One and done

Tennessee fires TNReady testmaker, suspends tests for grades 3-8

PHOTO: Grace Tatter
Education Commissioner Candice McQueen announced last April that she was suspending TNReady testing for grades 3-8 for the 2015-16 school year. Now, her department is asking lawmakers to make more adjustments to the weight of student test scores in Tennessee's teacher evaluation formula.

The Tennessee Department of Education has terminated its contract with the developer of the state’s new standardized test and suspended testing for students in grades 3-8 this school year due to the company’s inability to deliver testing materials, Education Commissioner Candice McQueen announced Wednesday.

However, TNReady testing will continue as planned for the state’s high school students, since those materials already have been delivered.

The announcement delivered the fatal blow to a test that has been plagued with problems beginning with a failed online rollout on Feb. 8 and numerous subsequent delivery delays of printed testing materials. The last straw came last week when Measurement Inc. failed to meet its most recent deadline — to deliver materials by April 22 — in time for testing to begin this week.

As of Wednesday morning, all districts still were waiting on some grade 3-8 materials to arrive, with a total of 2 million documents yet to be shipped, according to a statement from the department.

“Measurement Inc.’s performance is deeply disappointing,” McQueen said. “We’ve exhausted every option in problem solving with this vendor to assist them in getting these tests delivered. Districts have exceeded their responsibility and obligation to wait for grade 3-8 materials, and we will not ask districts to continue waiting on a vendor that has repeatedly failed us.”

Tennessee is the second state this year to suspend its standardized tests due to problems rooted in technical glitches. Alaska canceled its online tests early this month, due to interruptions caused when a construction worker accidentally cut a fiber optic cable thousands of miles away.

Tennessee’s suspension means that many tenets of test-based accountability will be paused for one year — a leap for a state that insisted on using the new test as the basis for teacher evaluations and student grades, even as the U.S. Department of Education offered flexibility for states making the transition to new tests. High school students’ test scores will be the only ones eligible to be used in teacher evaluations, but only if they boost a teacher’s score, and only if teachers choose to include them.

"Measurement Inc.’s performance is deeply disappointing."Candice McQueen, Tennessee education commissioner

“Challenges with this test vendor have not diverted us from our goals as a state,” McQueen said. “Tennessee has made historic and tremendous growth over the past several years. Higher standards and increased accountability have been a key part of this progress. Our work toward an aligned assessment plays a critical role in ensuring that all students are continuing to meet our high expectations and are making progress on their path to postsecondary and the workforce.”

The Department of Education is working with the Tennessee Office of Procurement to expedite the process to find a new test vendor in time for testing next spring.

Though Measurement Inc. already operated under an abbreviated timeline, with only one year to develop and deliver TNReady, McQueen said she is confident that the next round will be better.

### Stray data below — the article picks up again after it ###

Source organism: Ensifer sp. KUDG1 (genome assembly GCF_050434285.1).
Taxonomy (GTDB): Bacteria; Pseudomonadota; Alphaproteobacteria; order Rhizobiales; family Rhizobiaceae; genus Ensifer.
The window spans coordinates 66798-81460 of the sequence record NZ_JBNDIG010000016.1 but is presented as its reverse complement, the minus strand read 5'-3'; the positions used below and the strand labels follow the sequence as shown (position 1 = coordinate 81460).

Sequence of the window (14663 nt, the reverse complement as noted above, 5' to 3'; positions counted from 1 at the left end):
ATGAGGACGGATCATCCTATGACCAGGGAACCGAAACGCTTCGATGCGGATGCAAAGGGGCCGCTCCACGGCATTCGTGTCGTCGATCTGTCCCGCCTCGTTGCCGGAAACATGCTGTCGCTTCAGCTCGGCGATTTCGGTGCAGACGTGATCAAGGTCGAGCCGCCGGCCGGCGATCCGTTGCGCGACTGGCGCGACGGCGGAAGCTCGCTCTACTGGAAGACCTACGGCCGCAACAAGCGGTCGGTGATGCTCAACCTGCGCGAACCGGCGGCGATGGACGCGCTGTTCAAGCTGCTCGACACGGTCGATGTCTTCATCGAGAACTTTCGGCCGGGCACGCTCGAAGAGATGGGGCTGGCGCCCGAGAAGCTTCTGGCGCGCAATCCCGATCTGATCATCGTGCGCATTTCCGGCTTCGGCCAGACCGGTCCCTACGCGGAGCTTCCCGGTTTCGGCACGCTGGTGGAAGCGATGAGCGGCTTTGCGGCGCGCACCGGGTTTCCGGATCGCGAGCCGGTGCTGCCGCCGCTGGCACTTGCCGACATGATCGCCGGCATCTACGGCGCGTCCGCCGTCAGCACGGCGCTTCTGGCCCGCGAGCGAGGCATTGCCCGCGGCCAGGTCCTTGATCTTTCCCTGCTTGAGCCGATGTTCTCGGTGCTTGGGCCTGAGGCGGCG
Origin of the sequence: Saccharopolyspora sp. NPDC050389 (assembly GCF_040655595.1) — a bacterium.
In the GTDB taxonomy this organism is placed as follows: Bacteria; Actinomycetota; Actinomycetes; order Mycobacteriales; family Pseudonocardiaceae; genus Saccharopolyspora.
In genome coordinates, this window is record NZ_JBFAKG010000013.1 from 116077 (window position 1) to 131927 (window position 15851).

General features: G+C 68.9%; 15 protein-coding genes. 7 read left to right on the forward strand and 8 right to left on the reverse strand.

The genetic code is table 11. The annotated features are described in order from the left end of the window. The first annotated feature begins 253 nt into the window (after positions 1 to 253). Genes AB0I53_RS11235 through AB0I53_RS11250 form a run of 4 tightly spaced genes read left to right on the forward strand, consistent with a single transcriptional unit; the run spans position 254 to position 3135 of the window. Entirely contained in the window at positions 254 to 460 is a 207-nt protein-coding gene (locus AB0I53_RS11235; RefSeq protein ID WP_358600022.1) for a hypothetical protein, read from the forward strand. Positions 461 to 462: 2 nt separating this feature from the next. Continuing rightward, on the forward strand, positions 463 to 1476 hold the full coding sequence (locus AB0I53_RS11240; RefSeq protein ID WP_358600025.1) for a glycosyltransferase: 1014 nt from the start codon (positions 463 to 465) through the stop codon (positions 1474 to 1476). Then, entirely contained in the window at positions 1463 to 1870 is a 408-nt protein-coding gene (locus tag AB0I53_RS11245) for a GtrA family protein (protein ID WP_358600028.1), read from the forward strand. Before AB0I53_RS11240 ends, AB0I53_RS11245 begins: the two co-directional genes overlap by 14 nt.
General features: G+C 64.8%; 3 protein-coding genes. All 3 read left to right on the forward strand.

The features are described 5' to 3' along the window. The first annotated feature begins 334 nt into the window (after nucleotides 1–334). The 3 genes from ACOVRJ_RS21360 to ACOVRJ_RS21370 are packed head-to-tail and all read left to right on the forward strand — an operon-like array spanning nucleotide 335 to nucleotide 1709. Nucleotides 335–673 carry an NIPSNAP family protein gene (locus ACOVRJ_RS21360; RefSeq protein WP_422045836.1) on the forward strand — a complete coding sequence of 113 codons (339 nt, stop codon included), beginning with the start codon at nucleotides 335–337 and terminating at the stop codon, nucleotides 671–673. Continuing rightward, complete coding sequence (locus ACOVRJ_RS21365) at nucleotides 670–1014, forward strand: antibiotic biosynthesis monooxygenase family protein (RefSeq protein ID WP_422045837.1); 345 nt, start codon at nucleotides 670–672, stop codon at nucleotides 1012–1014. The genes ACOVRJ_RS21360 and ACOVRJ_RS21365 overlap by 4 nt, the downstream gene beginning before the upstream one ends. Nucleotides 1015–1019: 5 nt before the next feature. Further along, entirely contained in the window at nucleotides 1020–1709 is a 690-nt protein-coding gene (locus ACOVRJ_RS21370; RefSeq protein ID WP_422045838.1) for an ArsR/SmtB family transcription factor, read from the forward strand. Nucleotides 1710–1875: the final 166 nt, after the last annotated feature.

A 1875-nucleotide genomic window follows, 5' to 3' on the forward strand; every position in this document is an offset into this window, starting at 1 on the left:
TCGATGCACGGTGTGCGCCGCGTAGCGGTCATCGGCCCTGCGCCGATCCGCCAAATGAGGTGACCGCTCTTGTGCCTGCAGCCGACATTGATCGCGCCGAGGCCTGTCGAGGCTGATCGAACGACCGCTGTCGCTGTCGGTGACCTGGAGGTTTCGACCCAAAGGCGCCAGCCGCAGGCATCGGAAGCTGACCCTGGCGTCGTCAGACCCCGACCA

“While certainly you have a short timeline, we believe we will have a good test next year, and we will have a strong vendor relationship,” she said at a news conference in Nashville.

She said that, despite chronic challenges with TNReady, Tennessee has a strong foundation for a good test moving forward.

“We have a good test this year. It’s a better test than we’ve had in Tennessee in the past,” she said, adding that whatever vendor the state uses next will incorporate questions developed by Measurement Inc.

“Next year’s test will be better than this year’s test,” she promised.

Gov. Bill Haslam also took an optimistic view of the situation. “The failure of the testing vendor to deliver the tests and meet its own obligations does not take away from the fact that Tennessee has created our own, higher standards, we have an improved assessment fully aligned with those standards, and we remain committed going forward to measuring student performance fairly and ensuring accountability for those results,” Haslam said in a statement.

In an interview this week with Chalkbeat, Measurement Inc. president Henry Scherich said that McQueen’s decision in February to shift from an online test to a paper-and-pencil version put the testing company in a difficult, and even impossible, situation.

McQueen countered Wednesday that the state’s contract with Measurement Inc. always had provisions for paper tests in the case of technical troubles.

Though the state’s original contract with Measurement Inc. was for $108 million, Tennessee has only paid the Durham, N.C.-based company $1.6 million so far for content.

Public reaction to the state’s announcement erupted quickly, with many TNReady critics feeling vindicated, including Tullahoma City School board member Jessica Fogarty, who created an online petition asking the state to suspend Part II testing before it began. More than 2,000 Tennesseans signed the petition.

Fogarty said the state should have terminated the contract sooner. She also noted that the state’s next testmaker, like Measurement Inc., will have only one year to develop a test — a timeline that she called unrealistic.